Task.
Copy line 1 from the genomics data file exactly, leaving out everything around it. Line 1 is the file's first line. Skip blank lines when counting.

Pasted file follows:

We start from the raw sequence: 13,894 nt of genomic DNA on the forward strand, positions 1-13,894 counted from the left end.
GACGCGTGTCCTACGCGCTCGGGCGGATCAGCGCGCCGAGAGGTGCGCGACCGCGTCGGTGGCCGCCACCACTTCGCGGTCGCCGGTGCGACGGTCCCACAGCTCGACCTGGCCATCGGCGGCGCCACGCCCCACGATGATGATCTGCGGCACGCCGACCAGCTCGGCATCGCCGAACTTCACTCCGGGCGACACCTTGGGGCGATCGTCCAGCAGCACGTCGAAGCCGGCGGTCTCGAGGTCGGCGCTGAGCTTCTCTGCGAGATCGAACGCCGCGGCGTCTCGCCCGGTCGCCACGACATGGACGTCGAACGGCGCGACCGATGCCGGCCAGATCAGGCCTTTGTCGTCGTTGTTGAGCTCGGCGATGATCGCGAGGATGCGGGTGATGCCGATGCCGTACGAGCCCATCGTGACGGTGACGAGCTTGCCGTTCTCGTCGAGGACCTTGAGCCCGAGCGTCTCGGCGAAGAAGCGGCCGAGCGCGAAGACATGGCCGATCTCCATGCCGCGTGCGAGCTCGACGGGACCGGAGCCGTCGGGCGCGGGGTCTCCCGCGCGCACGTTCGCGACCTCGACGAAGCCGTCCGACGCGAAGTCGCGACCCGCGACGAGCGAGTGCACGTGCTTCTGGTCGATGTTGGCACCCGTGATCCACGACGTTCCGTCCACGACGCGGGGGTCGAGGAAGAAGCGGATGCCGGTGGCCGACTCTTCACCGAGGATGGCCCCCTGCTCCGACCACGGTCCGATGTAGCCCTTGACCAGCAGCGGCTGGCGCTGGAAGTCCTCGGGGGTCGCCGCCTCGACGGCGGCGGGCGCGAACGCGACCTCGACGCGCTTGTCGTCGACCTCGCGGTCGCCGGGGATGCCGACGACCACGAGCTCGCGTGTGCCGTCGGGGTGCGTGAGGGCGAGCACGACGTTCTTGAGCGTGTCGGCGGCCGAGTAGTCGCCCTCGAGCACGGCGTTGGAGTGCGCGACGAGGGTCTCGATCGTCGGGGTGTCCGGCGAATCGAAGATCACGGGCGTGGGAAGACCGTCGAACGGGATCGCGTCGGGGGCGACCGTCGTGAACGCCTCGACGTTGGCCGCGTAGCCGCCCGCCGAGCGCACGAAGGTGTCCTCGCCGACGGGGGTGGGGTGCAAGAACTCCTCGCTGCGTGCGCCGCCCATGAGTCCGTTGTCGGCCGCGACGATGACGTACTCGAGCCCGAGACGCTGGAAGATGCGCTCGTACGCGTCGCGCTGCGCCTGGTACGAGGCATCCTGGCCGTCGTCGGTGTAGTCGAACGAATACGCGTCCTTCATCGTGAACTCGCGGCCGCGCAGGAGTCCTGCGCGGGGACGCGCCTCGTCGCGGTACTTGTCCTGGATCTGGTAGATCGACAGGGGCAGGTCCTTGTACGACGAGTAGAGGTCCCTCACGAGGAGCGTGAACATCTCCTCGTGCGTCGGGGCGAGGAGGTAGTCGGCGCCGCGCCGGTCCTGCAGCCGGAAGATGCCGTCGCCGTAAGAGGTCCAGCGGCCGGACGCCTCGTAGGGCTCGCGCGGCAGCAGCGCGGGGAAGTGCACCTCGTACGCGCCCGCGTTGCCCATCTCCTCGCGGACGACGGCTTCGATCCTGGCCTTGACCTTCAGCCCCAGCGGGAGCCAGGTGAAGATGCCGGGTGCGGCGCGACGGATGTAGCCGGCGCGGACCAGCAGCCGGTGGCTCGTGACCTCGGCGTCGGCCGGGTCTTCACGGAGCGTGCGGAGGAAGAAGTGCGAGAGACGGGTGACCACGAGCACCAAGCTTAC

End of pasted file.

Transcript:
We start from the raw sequence: 13,894 nt of genomic DNA on the forward strand, positions 1-13,894 counted from the left end.